I'll pull the actual regs when I get to a real computer this evening.
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Old 11-20-2019, 06:34 PM   #13
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I have a feeling why DOT made those rules, saying no lying down on it's side.
There is a chance if not secured that it could swing around and hit something and break off the valve. So Dot made this rule to be on the safe side, as not everyone would secure it.
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Old 11-20-2019, 06:44 PM   #14
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I have a feeling why DOT made those rules, saying no lying down on it's side.
There is a chance if not secured that it could swing around and hit something and break off the valve. So Dot made this rule to be on the safe side, as not everyone would secure it.
Also the tanks are to be transported upright because if there is a failure of the valve or a fire that causes the valve to fail, the energy will be directed upward which should be the direction which causes the least damage to surrounding people or things.
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Old 11-20-2019, 06:49 PM   #15
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I use these https://www.milkcratesdirect.com/sup...AmUfEALw_wcB** they are larger than regular milk crates
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Old 11-20-2019, 06:50 PM   #16
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OSHA Requirement:
1926.350(a)(4) When cylinders are transported by powered vehicles, they shall be secured in a vertical position
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Old 11-20-2019, 07:50 PM   #17
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Back in 2018 we uploaded to the FRF library a training manual on refilling propane cylinders.

It can be found here:

Forest River Forums - Downloads - Propane Dispensing Training Manual

As per the manual, on page 31 (emboldened in red my me):

Prior to returning the cylinder to the customer, be sure the cylinder valves and fittings are protected against damage while being transported. Cylinders greater than 4.2 lbs. propane capacity must be positioned so that each cylinderís pressure-relief valve is in communication with the vapor space at all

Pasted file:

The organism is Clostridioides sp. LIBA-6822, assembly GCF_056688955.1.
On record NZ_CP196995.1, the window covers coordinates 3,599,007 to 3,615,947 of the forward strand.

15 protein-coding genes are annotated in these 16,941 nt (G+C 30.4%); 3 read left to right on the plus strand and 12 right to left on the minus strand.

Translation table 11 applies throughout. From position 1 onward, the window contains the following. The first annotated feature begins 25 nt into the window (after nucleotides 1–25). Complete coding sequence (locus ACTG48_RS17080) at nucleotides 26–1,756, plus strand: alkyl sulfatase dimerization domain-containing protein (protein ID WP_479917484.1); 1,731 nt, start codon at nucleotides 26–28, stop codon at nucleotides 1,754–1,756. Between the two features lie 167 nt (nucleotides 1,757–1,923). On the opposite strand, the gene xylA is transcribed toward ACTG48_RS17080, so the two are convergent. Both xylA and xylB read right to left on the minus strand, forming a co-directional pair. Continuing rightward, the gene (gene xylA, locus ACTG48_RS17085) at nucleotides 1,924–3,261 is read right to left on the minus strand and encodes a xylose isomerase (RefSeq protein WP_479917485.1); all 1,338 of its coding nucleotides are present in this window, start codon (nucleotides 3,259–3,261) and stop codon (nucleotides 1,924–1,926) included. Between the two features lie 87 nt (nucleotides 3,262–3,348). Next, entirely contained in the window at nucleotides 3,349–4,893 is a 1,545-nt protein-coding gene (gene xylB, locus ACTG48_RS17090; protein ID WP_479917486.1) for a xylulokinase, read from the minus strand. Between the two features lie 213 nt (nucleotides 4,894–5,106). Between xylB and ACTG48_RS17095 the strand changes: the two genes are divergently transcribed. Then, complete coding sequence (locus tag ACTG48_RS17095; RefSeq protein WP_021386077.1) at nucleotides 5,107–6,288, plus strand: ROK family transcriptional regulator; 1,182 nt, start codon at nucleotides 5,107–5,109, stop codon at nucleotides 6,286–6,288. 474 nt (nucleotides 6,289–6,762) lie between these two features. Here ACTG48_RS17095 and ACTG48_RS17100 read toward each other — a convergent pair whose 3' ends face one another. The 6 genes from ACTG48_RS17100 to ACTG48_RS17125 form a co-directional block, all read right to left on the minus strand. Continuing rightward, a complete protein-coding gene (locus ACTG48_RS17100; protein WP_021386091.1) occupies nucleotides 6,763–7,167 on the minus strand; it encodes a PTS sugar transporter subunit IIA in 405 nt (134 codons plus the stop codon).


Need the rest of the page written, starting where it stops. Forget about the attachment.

times. Cylinders must also be fastened securely in a position to minimize the possibility of movement, tipping, or physical damage while in transit.



It is important to recognize the difference between horizontal and vertical cylinders. They are typically marked to indicate which position they are to be stored and used in. In the event that the relief valve needs to vent while having liquid in the valve and the cylinder is not positioned properly, the situation can become hazardous.

Closed-bodied vehicles, such as passenger cars and vans, are limited to a maximum of 90-lbs. propane capacity with no single container having a capacity of more than 45 lbs. Verify this with your state and local codes, as they may be different.

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Old 11-20-2019, 07:57 PM   #18
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Page 4 of the same manual quoted above, explains the characteristics of propane and exactly why you do not want your cylinder in a position for "liquid" propane to ever come out the pressure relief valve while transporting.


Like water, liquid propane will expand when heated.However, liquid propane will increase in volume nearly 17 times greater than water will. To allow for this expansion, propane containers are filed typically to only 80% of their capacity.
If liquid propane is released into the air, the lack of pressure quickly causes it to vaporize
and expand to 270 times its original volume. Therefore, liquid propane leaks can be more
hazardous than vapor leaks.


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Old 11-20-2019, 09:47 PM   #19
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Good info wmtire but why do I still have the feeling that those who carry their tanks on the side will just continue doing so?
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Old 11-21-2019, 02:32 AM   #20
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Good info wmtire but why do I still have the feeling that those who carry their tanks on the side will just continue doing so?
Lol, I'm just trying to pass along the info of why it may not be safe. It's up to each individual to decide on what is acceptable risk for themselves.

U-haul has more info on this along with a video explaining the rules on how to transport cylinders at this link

https://www.uhaul.com/Articles/Tips/...Propane-Tanks/